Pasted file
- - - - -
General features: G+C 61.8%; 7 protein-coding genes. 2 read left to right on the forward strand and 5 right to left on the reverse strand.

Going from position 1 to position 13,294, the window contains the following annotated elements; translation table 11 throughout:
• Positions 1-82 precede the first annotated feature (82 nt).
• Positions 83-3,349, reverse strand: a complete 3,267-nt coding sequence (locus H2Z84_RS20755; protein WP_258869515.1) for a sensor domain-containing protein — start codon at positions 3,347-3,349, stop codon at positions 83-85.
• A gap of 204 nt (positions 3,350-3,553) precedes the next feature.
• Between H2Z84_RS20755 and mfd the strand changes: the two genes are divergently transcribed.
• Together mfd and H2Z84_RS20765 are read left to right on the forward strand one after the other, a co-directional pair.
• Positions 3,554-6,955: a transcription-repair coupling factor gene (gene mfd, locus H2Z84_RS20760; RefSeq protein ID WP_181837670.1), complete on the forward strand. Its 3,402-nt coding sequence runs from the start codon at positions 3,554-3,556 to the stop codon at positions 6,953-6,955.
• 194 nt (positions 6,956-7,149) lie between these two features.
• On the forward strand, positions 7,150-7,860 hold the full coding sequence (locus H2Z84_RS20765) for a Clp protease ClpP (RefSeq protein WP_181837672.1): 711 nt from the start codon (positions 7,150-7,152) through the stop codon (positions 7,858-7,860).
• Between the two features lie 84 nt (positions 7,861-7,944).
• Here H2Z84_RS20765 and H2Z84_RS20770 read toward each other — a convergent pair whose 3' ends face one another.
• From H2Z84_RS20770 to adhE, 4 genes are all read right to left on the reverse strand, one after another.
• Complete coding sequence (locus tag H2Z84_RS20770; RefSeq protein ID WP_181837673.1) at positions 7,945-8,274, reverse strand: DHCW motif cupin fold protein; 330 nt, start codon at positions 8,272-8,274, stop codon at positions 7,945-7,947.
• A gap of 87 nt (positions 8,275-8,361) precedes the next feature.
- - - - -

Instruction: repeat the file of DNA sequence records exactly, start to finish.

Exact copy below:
General features: G+C 61.8%; 7 protein-coding genes. 2 read left to right on the forward strand and 5 right to left on the reverse strand.

Going from position 1 to position 13,294, the window contains the following annotated elements; translation table 11 throughout:
• Positions 1-82 precede the first annotated feature (82 nt).
• Positions 83-3,349, reverse strand: a complete 3,267-nt coding sequence (locus H2Z84_RS20755; protein WP_258869515.1) for a sensor domain-containing protein — start codon at positions 3,347-3,349, stop codon at positions 83-85.
• A gap of 204 nt (positions 3,350-3,553) precedes the next feature.
• Between H2Z84_RS20755 and mfd the strand changes: the two genes are divergently transcribed.
• Together mfd and H2Z84_RS20765 are read left to right on the forward strand one after the other, a co-directional pair.
• Positions 3,554-6,955: a transcription-repair coupling factor gene (gene mfd, locus H2Z84_RS20760; RefSeq protein ID WP_181837670.1), complete on the forward strand. Its 3,402-nt coding sequence runs from the start codon at positions 3,554-3,556 to the stop codon at positions 6,953-6,955.
• 194 nt (positions 6,956-7,149) lie between these two features.
• On the forward strand, positions 7,150-7,860 hold the full coding sequence (locus H2Z84_RS20765) for a Clp protease ClpP (RefSeq protein WP_181837672.1): 711 nt from the start codon (positions 7,150-7,152) through the stop codon (positions 7,858-7,860).
• Between the two features lie 84 nt (positions 7,861-7,944).
• Here H2Z84_RS20765 and H2Z84_RS20770 read toward each other — a convergent pair whose 3' ends face one another.
• From H2Z84_RS20770 to adhE, 4 genes are all read right to left on the reverse strand, one after another.
• Complete coding sequence (locus tag H2Z84_RS20770; RefSeq protein ID WP_181837673.1) at positions 7,945-8,274, reverse strand: DHCW motif cupin fold protein; 330 nt, start codon at positions 8,272-8,274, stop codon at positions 7,945-7,947.
• A gap of 87 nt (positions 8,275-8,361) precedes the next feature.